The Sleep-Hypertension Connection
By Jessica Girdwain
Limited slow-wave sleep may put elders at risk of developing hypertension, according to new research.
Lack of adequate sleep can do more than just leave older adults perpetually exhausted. It can also increase an elder’s risk of developing high blood pressure, according to a new study published in Hypertension.
Researchers looked at 784 men over the age of 65 who did not have hypertension at the beginning of the research period when they took an in-home polysomnography sleep exam as part of the Outcomes of Sleep Disorders in Older Men Study. Researchers followed up with the men 3.4 years later and discovered that the individuals who logged the least amount of slow-wave sleep were at the greatest risk of developing hypertension. Even after adjusting for other factors such as sleep duration and sleep-disordered breathing, the biggest factor in developing hypertension remained the amount of slow-wave sleep.
Slow-wave sleep is known as the restorative phase of sleep, and elders get less of it, partly because they may suffer from sleep disorders such as sleep apnea or restless leg syndrome (RLS). “Those conditions reduce the amount of deep sleep and may also produce certain stresses on the body, like falling oxygen levels in sleep apnea or surges in the sympathetic nervous system or adrenaline in terms of RLS,” says study coauthor Susan Redline, MD, MPH, a researcher in the division of sleep medicine at Brigham and Women’s Hospital in Boston. Other issues such as obesity and medications can have an effect on both sleep quantity and quality.
A reduction in slow-wave sleep disrupts the distinct—and critical—physiological stages a body cycles through during the night. Blood pressure typically decreases 10% to 20% compared with daytime levels, explains Alberto Ramos, MD, an assistant professor of clinical neurology and codirector of the sleep medicine program at the Miller School of Medicine at the University of Miami. Heart rate slows and adrenaline levels and nervous system activity drop. Sleep interruptions prevent this blood pressure decline. In other words, older adults with fragmented sleep maintain their daytime blood pressure during the night, preventing arteries from getting enough time to rest and increasing the likelihood that elders will develop hypertension at night, which eventually translates into daytime hypertension, he says.
Over time, the men in the study developed changes in their blood vessels that led to high blood pressure, Redline adds. Another explanation, she says, is that unfavorable changes in cortisol and insulin levels result from poor sleep quality, impacting blood vessels.
Slow-wave sleep naturally declines with age, starting when a person is in his or her late 30s or early 40s, and is lower in men than women. “This is something that will happen to most people,” says Ramos. “We don’t know if you can get it back or stop the decrease, but experts theorize that if patients keep themselves healthy and take fewer medications, they’ll be able to maintain a healthy pattern of sleep throughout their lifetime.”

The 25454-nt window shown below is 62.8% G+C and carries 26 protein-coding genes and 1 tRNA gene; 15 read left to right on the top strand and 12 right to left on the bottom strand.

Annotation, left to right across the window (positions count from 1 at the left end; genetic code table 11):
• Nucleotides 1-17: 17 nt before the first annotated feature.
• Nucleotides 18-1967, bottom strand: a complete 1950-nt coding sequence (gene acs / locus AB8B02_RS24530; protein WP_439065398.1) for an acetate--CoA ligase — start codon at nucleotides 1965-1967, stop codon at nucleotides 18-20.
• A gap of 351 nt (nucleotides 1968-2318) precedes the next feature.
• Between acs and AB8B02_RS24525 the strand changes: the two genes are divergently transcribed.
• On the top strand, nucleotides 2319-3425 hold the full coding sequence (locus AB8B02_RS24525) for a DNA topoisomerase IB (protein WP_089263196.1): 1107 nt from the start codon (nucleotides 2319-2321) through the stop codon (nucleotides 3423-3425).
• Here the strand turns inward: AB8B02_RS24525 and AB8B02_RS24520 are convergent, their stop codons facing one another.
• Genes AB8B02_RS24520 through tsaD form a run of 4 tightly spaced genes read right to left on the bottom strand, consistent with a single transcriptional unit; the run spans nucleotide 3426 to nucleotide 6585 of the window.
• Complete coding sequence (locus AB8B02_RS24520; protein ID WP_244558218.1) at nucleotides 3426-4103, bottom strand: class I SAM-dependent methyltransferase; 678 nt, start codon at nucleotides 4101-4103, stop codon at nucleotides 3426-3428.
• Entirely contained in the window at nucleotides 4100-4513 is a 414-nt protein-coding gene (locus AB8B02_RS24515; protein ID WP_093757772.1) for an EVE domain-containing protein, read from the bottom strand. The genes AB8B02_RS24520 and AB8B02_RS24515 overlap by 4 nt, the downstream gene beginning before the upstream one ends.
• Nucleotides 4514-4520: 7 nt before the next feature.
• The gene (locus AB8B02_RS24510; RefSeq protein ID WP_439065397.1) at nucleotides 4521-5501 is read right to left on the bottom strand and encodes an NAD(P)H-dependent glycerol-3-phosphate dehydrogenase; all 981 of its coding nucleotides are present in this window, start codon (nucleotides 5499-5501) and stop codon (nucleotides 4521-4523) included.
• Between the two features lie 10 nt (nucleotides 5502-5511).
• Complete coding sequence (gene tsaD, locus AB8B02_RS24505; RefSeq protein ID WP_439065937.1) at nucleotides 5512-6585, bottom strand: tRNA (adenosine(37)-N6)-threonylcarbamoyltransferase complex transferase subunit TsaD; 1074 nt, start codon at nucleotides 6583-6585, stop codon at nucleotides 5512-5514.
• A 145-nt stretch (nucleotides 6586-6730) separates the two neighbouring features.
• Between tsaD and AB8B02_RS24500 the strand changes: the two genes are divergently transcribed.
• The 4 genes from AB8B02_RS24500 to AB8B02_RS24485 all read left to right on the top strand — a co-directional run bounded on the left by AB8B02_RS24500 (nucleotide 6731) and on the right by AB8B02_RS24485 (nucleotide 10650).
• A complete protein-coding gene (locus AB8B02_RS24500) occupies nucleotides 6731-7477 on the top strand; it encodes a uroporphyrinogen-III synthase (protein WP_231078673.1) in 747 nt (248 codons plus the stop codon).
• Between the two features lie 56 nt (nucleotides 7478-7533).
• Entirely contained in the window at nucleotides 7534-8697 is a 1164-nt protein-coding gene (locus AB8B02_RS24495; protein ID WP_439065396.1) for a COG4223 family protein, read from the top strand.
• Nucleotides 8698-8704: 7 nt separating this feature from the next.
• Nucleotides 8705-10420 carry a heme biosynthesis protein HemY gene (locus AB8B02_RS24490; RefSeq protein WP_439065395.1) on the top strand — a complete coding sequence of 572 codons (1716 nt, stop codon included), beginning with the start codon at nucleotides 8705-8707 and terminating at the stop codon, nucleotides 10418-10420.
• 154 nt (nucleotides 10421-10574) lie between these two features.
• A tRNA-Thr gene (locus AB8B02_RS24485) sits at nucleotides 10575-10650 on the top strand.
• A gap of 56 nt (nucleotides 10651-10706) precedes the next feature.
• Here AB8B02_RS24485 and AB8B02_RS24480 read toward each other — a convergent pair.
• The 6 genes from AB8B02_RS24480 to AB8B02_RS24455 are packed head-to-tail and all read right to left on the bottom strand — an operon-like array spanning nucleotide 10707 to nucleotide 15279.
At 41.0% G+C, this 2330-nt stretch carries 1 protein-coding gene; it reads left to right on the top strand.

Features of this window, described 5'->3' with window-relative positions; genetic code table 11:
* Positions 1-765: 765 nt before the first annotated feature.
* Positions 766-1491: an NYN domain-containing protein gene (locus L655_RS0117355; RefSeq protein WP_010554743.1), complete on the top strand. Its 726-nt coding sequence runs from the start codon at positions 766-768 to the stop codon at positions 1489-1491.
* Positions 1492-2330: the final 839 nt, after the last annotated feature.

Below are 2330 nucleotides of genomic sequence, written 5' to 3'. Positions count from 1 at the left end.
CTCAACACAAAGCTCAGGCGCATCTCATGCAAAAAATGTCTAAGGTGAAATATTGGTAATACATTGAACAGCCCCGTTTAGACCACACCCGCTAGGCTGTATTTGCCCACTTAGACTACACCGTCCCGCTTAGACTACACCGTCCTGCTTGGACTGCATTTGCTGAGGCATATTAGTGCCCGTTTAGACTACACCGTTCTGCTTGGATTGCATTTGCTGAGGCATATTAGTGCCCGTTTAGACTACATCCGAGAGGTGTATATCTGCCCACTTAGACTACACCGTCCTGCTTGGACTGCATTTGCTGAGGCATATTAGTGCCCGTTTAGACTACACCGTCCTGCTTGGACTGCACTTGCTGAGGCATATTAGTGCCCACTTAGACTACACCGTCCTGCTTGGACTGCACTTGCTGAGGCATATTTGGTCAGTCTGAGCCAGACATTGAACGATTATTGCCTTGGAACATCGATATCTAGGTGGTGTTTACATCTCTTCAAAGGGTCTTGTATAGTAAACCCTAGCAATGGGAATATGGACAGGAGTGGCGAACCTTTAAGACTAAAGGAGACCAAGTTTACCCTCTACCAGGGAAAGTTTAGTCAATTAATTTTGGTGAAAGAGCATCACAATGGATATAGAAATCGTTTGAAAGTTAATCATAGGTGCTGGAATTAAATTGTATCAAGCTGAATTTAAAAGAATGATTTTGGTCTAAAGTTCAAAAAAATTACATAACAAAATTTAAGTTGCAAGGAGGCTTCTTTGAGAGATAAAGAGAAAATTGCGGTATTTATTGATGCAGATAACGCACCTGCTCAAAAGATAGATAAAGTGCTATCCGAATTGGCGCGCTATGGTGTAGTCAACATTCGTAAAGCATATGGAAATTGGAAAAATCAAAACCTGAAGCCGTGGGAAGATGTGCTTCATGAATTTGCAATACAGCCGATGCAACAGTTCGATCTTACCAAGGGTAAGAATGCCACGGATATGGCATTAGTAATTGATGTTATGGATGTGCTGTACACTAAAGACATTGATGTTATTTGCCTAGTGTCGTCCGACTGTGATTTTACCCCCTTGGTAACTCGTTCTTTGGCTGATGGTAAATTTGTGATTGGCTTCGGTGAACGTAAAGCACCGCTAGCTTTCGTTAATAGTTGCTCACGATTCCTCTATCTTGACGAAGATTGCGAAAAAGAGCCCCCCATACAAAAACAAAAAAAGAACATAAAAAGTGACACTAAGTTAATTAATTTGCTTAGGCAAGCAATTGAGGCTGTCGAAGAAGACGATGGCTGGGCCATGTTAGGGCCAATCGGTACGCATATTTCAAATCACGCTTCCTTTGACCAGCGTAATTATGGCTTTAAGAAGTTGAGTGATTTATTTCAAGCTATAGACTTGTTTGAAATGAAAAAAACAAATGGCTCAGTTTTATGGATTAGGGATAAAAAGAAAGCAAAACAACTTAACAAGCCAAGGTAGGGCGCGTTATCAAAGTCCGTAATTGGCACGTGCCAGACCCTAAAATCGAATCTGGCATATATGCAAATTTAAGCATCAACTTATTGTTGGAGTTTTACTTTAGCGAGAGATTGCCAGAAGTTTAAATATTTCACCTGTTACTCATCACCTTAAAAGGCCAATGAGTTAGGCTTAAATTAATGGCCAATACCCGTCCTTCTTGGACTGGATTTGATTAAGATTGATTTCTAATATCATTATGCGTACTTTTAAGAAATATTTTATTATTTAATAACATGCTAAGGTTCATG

Monitor Patients’ Sleep Patterns
Elders tend to wake up often during the night. “So it’s important to know that it’s not about the hours they report that they’re in bed but the hours that they are actually sleeping and how good quality those hours are,” Ramos says. “Pay attention to—and encourage older adult patients to report—changes in their sleeping habits, like snoring, moving too much when dreaming or ‘acting out dreams,’ and not feeling refreshed upon waking. Consider giving them a referral to a sleep specialist, if necessary.”
Ramos notes that treating sleep apnea can be an effective means of reducing blood pressure. “There are studies showing that treating sleep apnea leads to better quality sleep, helping blood pressure regulate throughout the day,” he says. It makes such a big difference that “many times, patients who are on two or three blood pressure medications can go down to one medication.”
Other factors that may help include making sure patients are maintaining a regular sleep schedule or offering to help them determine ways to develop one. They should have regular bedtimes and wake times, and sleep for seven to eight hours per night. Also, take the time to look at their medications, especially if they are complaining of sleep issues, because side effects of many medications produce sleep disruption. When appropriate, take care to prescribe medications that exert the least impact on sleep. “Many sleeping pills are actually sleep disruptors,” Redline warns.
Patients should avoid sleep-disrupting substances such as alcohol or caffeine from three to five hours before bedtime. Communicate to patients that both alcohol and caffeine consumed close to bedtime can cause them to wake up throughout the night and experience more fragmented sleep.
Increasing the amount of exercise or doing more activities that challenge cognition may also improve slow-wave sleep, says Redline. “Walking is a great way to improve the amount of slow-wave sleep and is a very cheap way to do it, too,” Ramos adds.
Medications for insomnia that improve slow-wave sleep are currently in the developmental stage, according to Ramos, though more tests are needed to determine how effective they will be.
— Jessica Girdwain is a Chicago-based freelance writer who has contributed health-related articles to several national magazines.